A spoonful of sugar helps the medicine go down…In a most delightful way 🎶

Aspartame, stevia, glycerin, oh my!

Many of us are trying to be more mindful of our sugar intake for a host of health reasons. Moderating sugar intake can contribute to better overall health, including better skin health, weight management, and dental health. Limiting sugar intake can also enhance nutrient intake, by cutting “empty calories”, which also supports stable blood sugar levels, and can help reduce the risk of chronic diseases.

Cutting sugar might be easier said than done for those of us with a sweet tooth. What do we do when the sweet cravings sneak in despite our best intentions? Alternative sweeteners like aspartame, stevia, or glycerin could help satisfy sugar cravings, with a lower glycemic index and less impact on blood sugar, but understanding the differences between all these options can be…sticky. If you’re trying to do better by your body, how do you know which sweetener to choose? There are a number of factors to consider, so here’s the short and sweet of it.

The science of sweet

First up is taste. The sweetness level of alternative sweeteners can vary a lot. Aspartame and stevia are both 100-300 times sweeter than regular table sugar (also known as sucrose). However, that's where the similarities between aspartame and stevia end. Aspartame is an artificial sweetener, synthesized in a laboratory, while stevia is a natural sweetener that comes from the leaves of the herb Stevia rebaudiana. Aspartame is made from two amino acids, aspartic acid, and phenylalanine, while stevia gets its sweet taste from naturally occurring compounds called steviol glycosides, mainly stevioside and rebaudioside.

Glycerin is a bit different from aspartame and stevia. For starters, it’s not nearly as sweet, being only about 60% as sweet as sucrose. Glycerin, also known as glycerol, is considered a sugar alcohol, and is a naturally-occurring syrup-like liquid found in all types of fats, including healthy fats derived from plants. Thanks to its moisture-loving, humectant properties, glycerin is widely used in a range of cosmetic and food applications as a moisturizer or solvent.

While you won’t find aspartame or even stevia in Apothékary products, you may notice that glycerin is an ingredient in Apothékary’s tincture formulations. Glycerin serves important functions in the tinctures, as a carrier to deliver the benefits of herbal extracts in a tasty and accessible format after alcohol evaporation, while also helping to preserve all that herbal goodness, capturing a fresh bouquet of botanical wellness so you can easily keep it with you in a pocket size bottle, to take whenever you like.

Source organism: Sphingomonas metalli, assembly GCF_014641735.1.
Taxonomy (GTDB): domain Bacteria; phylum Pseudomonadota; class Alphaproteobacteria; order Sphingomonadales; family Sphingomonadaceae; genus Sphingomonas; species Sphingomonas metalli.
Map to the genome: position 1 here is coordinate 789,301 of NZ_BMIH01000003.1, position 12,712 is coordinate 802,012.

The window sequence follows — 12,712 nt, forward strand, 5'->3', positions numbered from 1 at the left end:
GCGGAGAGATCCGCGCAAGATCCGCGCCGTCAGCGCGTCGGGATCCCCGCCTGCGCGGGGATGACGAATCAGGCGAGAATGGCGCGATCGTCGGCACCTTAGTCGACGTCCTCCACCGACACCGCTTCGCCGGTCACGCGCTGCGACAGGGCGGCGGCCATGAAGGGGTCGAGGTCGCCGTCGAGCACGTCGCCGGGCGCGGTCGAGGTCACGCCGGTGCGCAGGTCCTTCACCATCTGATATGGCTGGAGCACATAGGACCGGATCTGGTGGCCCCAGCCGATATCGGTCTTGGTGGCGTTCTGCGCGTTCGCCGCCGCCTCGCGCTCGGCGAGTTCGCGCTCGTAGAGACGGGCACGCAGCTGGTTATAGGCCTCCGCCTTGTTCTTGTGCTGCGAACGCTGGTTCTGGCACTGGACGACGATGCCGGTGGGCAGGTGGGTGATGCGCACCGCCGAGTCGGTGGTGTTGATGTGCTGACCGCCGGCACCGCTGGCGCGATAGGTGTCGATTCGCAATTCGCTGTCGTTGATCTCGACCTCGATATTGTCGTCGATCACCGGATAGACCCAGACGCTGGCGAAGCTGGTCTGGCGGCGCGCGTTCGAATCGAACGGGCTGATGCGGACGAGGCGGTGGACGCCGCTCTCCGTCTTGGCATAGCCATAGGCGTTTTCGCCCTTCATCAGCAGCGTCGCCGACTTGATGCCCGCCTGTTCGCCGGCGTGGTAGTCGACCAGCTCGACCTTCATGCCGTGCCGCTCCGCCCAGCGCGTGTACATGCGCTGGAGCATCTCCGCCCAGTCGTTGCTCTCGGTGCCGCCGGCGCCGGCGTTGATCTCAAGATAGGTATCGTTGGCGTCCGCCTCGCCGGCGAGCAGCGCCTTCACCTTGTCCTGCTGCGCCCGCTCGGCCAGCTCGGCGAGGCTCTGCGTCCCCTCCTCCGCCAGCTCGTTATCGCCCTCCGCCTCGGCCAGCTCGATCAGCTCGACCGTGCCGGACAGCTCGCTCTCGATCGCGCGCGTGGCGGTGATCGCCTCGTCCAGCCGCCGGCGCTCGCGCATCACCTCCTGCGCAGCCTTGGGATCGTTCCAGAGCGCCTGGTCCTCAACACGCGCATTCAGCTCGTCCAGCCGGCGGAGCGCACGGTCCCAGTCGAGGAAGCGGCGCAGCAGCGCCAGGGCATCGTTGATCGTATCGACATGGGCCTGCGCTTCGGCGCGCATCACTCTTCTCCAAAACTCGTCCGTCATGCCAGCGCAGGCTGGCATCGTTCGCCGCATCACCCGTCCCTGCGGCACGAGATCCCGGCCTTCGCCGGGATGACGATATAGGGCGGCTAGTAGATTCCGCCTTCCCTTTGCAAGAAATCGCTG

Health effects of sweeteners

There are a few differences to keep in mind when it comes to the health effects of aspartame, stevia, and glycerin. The glycemic index, or impact on blood sugar levels, of both aspartame and stevia is negligible, as they are virtually calorie-free. And glycerin, because it is metabolized differently than sugar, doesn’t cause spikes in blood sugar levels. As far as glycemic index, aspartame, stevia, and glycerin are all better options than regular sugar. However, there are other health considerations to keep in mind, especially when it comes to artificial sweeteners like aspartame.

While regulatory agencies such as the U.S. Food and Drug Administration (FDA), the European Food Safety Authority (EFSA), and the World Health Organization (WHO) have determined that aspartame is safe for human consumption at typical levels of intake, some studies and anecdotal reports have raised concerns about potential health risks. Although aspartame is widely used in foods and beverages, and generally recognized as safe, there is some evidence indicating there could be some health risks associated with consumption1. In sensitive individuals, there are some reports of aspartame being linked with headaches.

There is some evidence to suggest that artificial sweeteners like aspartame may influence metabolic processes and gut microbiota composition, which could potentially have implications for weight management and metabolic health2. People with a rare genetic disorder called phenylketonuria cannot metabolize phenylalanine, one of the amino acids in aspartame, so they should always avoid this sweetener. While some concerns have been raised about the safety of aspartame, more research is needed to fully understand the long-term effects of aspartame consumption in humans. Individuals who have specific health conditions or concerns should consult with healthcare professionals for personalized advice

Nature is medicine

Here at Apothékary, we’re big proponents of viewing Nature as Medicine, so you’ll never find artificial sweeteners like aspartame in our products. We opt for natural ingredients that support overall health and wellness, including low-glycemic sweeteners like glycerin. There are a lot of good reasons to reduce sugar consumption for overall health, and alternative sweeteners can fill the gap when sugar cravings kick in. When choosing alternative sweeteners, the options can be overwhelming, but reaching for natural options is often a healthier choice.